Sunday, June 24, 2012

Causes of Kidney Disease

Kidney disease is quite a danger to your overall health due to the role your kidneys play in a wide range of important bodily functions. Damage typically develops gradually over a long period of time. Just one kidney may be affected, but generally, damage occurs in both.

Symptoms often don't appear until it has progressed to a dangerous stage. In fact, kidneys can keep working when only 15 percent of normal function remains, and there will be few symptoms that anything serious is wrong.

The Most Common Causes of Kidney Disease

Kidney disease is more likely to take place in the following situations.

Diabetes In diabetes cases, the human body doesn't use glucose, or sugar, the way it should. When this happens, glucose begins to act like a toxin, causing the kidneys to work harder. As they strain, the natural filters in the kidneys become more porous. This allows toxins and wastes to stay in the body, creating a cycle of damage that may result in kidney failure. Anyone who has kidney failure must either have dialysis or a kidney transplant.

Plainly, kidney disease can be a very dangerous problem for anyone who has diabetes.

High blood pressure, which is also called as hypertension. High blood pressure puts excess force on cells and tissues as blood comes through. This lowers function and efficiency by the kidneys as a whole.

Family History When it comes to having kidney problems, genes seem to matter. If a lot of people in your family have had kidney trouble, you are probably at higher risk of having it too.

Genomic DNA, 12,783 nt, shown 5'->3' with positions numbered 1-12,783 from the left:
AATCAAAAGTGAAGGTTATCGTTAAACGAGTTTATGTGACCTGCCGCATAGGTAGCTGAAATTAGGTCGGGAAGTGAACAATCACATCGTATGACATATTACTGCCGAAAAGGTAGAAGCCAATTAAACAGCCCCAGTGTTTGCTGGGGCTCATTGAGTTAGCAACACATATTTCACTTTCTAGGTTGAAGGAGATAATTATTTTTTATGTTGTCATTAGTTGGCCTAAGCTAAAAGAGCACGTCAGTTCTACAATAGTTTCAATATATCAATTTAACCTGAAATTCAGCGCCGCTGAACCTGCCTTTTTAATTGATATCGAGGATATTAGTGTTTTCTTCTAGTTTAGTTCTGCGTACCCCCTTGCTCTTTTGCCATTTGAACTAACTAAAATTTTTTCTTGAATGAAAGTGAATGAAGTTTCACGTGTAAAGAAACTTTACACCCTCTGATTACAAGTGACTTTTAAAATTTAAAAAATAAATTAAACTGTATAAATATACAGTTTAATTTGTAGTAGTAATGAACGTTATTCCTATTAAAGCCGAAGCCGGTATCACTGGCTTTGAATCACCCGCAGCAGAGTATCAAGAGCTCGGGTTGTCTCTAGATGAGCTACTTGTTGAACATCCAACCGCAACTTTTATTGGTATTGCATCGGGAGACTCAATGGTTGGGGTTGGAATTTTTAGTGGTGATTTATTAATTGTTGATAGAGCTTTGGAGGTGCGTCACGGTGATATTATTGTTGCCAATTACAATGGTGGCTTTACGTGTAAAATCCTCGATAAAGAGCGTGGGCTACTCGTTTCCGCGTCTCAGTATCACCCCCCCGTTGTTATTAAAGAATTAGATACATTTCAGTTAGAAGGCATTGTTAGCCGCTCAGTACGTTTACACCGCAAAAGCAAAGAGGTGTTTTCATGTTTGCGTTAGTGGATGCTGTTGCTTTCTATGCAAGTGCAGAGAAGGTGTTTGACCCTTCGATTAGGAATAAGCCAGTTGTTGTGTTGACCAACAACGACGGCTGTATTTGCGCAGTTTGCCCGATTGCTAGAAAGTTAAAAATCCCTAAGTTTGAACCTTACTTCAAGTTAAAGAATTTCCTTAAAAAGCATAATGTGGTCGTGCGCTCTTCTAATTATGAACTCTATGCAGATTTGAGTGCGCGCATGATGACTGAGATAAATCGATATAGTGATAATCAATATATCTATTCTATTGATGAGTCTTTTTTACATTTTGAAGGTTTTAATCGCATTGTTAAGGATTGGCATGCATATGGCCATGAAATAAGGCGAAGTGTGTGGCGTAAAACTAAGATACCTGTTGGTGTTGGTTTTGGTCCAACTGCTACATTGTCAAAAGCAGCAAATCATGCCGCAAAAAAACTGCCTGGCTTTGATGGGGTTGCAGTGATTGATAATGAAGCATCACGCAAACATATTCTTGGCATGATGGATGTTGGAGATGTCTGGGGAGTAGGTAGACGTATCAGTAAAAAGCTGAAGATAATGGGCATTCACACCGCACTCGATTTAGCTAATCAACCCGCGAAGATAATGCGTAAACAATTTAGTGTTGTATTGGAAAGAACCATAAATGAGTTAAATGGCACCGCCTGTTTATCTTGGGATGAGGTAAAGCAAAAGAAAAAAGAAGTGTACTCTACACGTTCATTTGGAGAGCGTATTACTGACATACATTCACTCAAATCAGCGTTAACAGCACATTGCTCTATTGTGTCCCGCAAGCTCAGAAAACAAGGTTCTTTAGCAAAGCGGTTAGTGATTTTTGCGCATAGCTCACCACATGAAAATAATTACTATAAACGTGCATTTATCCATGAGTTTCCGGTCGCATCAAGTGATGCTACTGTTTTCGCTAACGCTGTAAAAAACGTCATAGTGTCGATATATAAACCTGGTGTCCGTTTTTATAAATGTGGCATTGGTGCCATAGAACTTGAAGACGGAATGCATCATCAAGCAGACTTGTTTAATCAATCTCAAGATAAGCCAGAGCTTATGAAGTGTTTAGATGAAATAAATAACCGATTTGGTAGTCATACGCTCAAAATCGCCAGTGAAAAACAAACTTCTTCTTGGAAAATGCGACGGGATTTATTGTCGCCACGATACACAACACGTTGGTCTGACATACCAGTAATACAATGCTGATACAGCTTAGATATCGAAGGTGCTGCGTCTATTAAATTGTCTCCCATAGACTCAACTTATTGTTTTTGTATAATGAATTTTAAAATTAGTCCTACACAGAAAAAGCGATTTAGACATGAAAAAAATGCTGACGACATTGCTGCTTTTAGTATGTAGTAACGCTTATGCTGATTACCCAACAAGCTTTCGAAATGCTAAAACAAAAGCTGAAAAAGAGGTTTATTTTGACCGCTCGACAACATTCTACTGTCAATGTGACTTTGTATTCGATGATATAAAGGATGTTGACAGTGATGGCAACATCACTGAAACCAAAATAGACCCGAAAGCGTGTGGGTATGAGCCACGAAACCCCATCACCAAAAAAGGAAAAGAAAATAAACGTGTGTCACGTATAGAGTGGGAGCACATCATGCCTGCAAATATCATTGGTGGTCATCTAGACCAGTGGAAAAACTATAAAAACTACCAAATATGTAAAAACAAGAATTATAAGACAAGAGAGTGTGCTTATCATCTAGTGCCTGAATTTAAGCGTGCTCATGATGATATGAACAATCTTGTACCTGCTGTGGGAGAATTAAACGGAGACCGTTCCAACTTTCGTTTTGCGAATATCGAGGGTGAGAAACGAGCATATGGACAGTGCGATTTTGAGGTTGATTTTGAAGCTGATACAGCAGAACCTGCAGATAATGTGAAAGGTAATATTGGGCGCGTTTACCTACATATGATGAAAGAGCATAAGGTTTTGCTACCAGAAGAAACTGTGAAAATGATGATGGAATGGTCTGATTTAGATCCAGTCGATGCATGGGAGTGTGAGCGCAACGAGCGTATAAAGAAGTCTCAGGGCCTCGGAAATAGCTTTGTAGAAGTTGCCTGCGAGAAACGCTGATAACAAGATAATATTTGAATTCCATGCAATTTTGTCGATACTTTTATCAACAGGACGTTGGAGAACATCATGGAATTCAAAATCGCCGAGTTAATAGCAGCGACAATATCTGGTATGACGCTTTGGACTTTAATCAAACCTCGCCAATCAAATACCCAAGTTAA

Foods You Eat What you eat can make a big difference in kidney health. If your daily diet includes an abundance of meat and protein, your chance of having kidney disease is above average.

SaltThe amount of sodium (salt) in your diet also matters. While it's true that you need salt, eating too much of it is dangerous for your kidneys. And remember, salt not only comes from the salt shaker at the family dinner table, but also exists in copious amounts in processed dinner mixes, potato chips, salted nut snacks, cold cuts, many kinds of cheese, canned and instant or dehydrated soups, canned vegetables and bacon.

Anyone who is seriously concerned about kidney health and avoiding kidney disease will want to keep the foods listed above to a minimum.

For more information on topics related to this article, click on Kidney Disease.

George McKenzie is a retired TV anchor, medical reporter and radio talk show host. He is a frequent contributor to Kidney Problems, a resource site about kidney health and wellness.